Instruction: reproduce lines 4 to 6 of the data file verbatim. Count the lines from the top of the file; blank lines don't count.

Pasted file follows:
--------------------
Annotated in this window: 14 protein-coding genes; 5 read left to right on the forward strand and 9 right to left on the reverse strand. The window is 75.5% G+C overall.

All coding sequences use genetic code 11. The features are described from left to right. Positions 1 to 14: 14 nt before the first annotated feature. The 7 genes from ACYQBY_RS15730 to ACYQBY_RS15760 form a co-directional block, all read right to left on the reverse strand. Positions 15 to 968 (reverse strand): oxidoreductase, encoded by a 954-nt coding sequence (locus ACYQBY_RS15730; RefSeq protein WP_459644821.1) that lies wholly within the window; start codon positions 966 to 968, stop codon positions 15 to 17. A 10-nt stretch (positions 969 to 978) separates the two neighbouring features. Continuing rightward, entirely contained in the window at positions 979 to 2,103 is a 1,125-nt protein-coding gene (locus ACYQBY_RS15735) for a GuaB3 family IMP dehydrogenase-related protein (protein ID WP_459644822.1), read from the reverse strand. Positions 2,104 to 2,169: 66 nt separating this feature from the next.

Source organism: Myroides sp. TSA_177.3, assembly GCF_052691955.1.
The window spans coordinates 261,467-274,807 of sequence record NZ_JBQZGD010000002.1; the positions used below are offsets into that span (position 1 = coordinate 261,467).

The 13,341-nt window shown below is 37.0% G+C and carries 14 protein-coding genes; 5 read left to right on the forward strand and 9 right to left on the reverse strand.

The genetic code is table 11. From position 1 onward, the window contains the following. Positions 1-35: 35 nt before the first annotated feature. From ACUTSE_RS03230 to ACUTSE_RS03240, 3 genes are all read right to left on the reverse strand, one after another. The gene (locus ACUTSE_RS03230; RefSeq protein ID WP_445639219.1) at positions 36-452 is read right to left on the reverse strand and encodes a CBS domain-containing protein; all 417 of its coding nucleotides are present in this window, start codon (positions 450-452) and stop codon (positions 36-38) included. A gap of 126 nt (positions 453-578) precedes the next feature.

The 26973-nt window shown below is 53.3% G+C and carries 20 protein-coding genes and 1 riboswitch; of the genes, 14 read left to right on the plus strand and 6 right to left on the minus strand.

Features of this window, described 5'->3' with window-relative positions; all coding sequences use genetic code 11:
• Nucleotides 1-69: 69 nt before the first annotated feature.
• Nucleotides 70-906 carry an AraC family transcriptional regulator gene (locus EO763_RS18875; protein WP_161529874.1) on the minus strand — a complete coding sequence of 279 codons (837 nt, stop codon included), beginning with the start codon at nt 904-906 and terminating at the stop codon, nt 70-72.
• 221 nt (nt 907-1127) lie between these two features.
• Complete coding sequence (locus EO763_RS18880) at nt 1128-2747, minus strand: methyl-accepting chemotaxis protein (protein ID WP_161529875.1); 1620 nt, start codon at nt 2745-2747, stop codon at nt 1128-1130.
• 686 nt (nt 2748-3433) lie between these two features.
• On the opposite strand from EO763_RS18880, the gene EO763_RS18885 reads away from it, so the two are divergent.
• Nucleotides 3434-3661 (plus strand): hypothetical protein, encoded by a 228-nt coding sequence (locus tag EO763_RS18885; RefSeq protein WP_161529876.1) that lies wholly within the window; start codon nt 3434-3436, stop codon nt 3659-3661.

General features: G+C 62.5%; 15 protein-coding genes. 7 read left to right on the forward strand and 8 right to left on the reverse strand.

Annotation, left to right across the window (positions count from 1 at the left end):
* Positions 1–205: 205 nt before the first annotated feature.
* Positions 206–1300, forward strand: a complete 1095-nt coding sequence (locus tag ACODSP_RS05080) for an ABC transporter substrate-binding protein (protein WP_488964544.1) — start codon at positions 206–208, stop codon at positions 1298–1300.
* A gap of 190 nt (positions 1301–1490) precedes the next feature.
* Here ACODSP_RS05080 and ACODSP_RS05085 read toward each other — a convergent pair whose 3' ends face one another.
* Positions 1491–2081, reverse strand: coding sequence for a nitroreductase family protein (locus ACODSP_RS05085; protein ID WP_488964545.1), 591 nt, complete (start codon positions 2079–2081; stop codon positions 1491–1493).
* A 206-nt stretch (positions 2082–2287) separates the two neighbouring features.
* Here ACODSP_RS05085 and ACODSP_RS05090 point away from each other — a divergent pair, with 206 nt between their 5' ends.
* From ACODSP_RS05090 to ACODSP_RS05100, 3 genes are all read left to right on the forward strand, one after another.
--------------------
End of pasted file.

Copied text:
The window spans coordinates 261,467-274,807 of sequence record NZ_JBQZGD010000002.1; the positions used below are offsets into that span (position 1 = coordinate 261,467).

The 13,341-nt window shown below is 37.0% G+C and carries 14 protein-coding genes; 5 read left to right on the forward strand and 9 right to left on the reverse strand.

The genetic code is table 11. From position 1 onward, the window contains the following. Positions 1-35: 35 nt before the first annotated feature. From ACUTSE_RS03230 to ACUTSE_RS03240, 3 genes are all read right to left on the reverse strand, one after another. The gene (locus ACUTSE_RS03230; RefSeq protein ID WP_445639219.1) at positions 36-452 is read right to left on the reverse strand and encodes a CBS domain-containing protein; all 417 of its coding nucleotides are present in this window, start codon (positions 450-452) and stop codon (positions 36-38) included. A gap of 126 nt (positions 453-578) precedes the next feature.